Ezra Klein’s Monday article in Vox addressed race in politics, comparing the election of Barack Obama with the election of Donald Trump. It was longer and more nuanced than most of what is published there, but still missed the major point.
The changes in the way race plays into national politics are not a reaction to Obama. They are a reaction to the world progressives built and are still building, a world that has seen the Left’s default position go from aspiring toward color-blindness to one of grievance-nursing along every possible intersectional axis. The political world that gave us Trump is different than the one that gave us Obama, but the difference is of the Left’s own making.
According to the Toronto Police Services website, which has data going back to 2014, police recorded:
177 shootings in 2014.
288 in 2015.
407 in 2016.
395 in 2017.
The city’s mayor, John Tory, has blamed the wave of violence on a “combination of a whole lot of things,” pointing to guns and drugs, gang activity, turf wars and retaliation as the main culprits. Toronto Police Chief Mark Saunders, in an interview with CP24, also noted that the “vast majority of the gunplay in the city can be associated somehow with a street gang.”
Sorry Tory but no one beyond the ususal public virtue signalers is going to get worked up about gang violence when it originates in the same community that glorifies the “Gangsta” lifestyle and has spawned the likes of Black Lives Matter. We’ve seen this movie before. More tax dollars will be poured in to no discernible effect as we’re lied to that systemic racism or white privilege etc is the root cause of it all.
Maybe we need a ban on venues that cater to the Hip Hop lifestyle. If only to save the life of one aspiring rapper who was turning his life around.
More… LEVY: Mayor and council helped create the gun crisis
Mobs are as old as settled humanity. From the Roman mob, to the Blues and Greens of Constantinople, to the London mobs that provided the “riot” part of the 18th century British governance model (“aristocracy tempered by rioting” in one famous description). and on to the present day, mobs have formed and left wreckage behind.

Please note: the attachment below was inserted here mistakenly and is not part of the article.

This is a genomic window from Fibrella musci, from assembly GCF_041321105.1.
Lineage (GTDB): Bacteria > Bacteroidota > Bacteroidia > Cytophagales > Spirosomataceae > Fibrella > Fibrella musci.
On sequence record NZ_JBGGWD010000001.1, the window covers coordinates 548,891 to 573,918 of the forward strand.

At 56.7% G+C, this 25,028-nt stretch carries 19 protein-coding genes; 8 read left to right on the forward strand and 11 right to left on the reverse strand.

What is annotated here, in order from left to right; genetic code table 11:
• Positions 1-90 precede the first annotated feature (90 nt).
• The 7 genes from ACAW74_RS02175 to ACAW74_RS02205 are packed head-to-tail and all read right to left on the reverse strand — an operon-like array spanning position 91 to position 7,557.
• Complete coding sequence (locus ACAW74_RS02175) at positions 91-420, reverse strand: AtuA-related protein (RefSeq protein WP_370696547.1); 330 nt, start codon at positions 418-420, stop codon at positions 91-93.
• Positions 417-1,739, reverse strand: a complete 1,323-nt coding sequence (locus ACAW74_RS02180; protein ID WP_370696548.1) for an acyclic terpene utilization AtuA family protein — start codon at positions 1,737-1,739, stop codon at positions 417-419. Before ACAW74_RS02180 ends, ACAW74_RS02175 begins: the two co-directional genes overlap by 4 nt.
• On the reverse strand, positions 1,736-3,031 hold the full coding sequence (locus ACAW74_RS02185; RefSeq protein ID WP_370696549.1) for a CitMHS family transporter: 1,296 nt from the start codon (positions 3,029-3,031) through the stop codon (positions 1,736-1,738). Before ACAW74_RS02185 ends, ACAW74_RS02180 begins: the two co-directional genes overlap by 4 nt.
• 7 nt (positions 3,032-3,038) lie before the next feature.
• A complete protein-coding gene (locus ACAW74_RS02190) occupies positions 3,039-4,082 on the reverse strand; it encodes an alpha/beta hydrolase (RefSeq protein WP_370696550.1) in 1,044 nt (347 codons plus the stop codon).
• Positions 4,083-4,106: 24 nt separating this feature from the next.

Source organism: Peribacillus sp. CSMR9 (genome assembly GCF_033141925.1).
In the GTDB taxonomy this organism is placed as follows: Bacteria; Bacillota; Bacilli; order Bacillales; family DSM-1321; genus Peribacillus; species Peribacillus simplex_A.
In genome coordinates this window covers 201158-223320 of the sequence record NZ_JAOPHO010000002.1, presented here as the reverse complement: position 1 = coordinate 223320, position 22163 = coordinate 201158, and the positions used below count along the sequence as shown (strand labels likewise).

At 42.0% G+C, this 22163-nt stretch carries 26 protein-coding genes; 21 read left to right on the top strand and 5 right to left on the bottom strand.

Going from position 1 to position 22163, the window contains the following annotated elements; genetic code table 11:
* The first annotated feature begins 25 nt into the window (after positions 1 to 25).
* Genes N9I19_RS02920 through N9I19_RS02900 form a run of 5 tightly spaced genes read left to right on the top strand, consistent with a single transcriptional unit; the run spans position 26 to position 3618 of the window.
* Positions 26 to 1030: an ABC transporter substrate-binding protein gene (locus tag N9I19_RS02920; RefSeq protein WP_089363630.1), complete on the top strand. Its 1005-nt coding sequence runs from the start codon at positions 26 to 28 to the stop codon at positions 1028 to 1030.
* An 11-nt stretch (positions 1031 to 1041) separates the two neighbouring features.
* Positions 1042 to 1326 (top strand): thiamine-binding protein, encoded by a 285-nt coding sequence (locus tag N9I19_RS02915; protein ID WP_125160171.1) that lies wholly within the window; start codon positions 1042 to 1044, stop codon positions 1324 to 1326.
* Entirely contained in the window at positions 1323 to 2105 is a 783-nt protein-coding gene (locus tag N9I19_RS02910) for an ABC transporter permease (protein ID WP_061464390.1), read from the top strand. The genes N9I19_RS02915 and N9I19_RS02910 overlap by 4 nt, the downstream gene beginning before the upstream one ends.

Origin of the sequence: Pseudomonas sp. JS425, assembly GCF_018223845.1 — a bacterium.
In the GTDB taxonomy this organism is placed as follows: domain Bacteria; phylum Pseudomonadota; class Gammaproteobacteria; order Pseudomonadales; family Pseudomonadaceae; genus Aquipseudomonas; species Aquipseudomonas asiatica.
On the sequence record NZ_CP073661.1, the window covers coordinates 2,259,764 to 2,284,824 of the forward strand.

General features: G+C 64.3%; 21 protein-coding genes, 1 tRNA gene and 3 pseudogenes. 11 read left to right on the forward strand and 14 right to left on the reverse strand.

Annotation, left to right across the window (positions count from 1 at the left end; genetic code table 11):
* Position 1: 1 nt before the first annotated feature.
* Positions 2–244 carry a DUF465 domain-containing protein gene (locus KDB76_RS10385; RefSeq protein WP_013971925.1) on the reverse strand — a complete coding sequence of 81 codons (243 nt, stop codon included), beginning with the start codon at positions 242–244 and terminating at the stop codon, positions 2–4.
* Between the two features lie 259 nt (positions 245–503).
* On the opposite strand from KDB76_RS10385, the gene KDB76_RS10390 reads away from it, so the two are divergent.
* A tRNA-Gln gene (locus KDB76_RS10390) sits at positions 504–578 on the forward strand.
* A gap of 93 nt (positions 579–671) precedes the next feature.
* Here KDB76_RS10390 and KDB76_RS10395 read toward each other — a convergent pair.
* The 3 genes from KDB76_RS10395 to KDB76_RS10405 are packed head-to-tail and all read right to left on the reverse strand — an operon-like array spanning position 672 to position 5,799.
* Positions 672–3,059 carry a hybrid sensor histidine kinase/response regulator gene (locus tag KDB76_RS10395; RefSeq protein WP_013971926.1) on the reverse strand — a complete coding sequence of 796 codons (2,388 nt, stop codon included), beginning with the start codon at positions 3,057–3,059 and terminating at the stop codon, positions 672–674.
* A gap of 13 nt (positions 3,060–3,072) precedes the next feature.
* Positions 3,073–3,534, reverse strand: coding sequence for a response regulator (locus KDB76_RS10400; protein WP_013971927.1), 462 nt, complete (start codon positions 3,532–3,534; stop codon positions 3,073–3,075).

Last week, Spotify announced a controversial decision to cut R. Kelly from its playlists and other editorial promotions amid allegations that the R&B star ran a violent “sex cult.” The streaming service justified its decision as part of its new “Hate Content & Hateful Conduct” policy, which says that it will not include content that promotes hatred or violence toward a particular group of people based on race, religion, gender or sexual orientation, among other things, nor will it actively promote artists whose personal lives are at odds with Spotify’s values.
“The Berlin club culture is everything that Nazis are not. And everything they hate,” the clubs wrote in a joint message that called the AfD “suit-and-tie-Nazis” and PEGIDA “German bratwursts.” “We are progressive, queer, feminist, anti-racist, inclusive, colorful, and we have unicorns. On our dance floors, people from all backgrounds unite, with diverse desires, changing identities and good taste.”
The vote came after a debate over what to do about complaints against councillors under their code of conduct. The complaints were against councillors Matt Whitman, David Hendsbee and Shawn Cleary.
Whitman used the word “Negroes” during a TV interview, Hendsbee made a series of insensitive comments about Indigenous people on the radio and then in emails exposed by the Coast, and Cleary used the F-word in a Twitter debate with Whitman.
A new survey on the addition of an abortion-rights clause to 2018 Canada Summer Jobs applications shows Canadians are evenly divided over whether the requirement seems fair — but ultimately, a small majority support the decision to impose it anyway.
The Angus Reid Institute study shows a complicated response to the issue, with answers not neatly lining up with political parties or views on abortion. It also shows most Canadians haven’t been closely tuned in to the issue, with just 20 per cent saying they know a lot about it and 56 per cent saying this was the first time they’d even heard of it.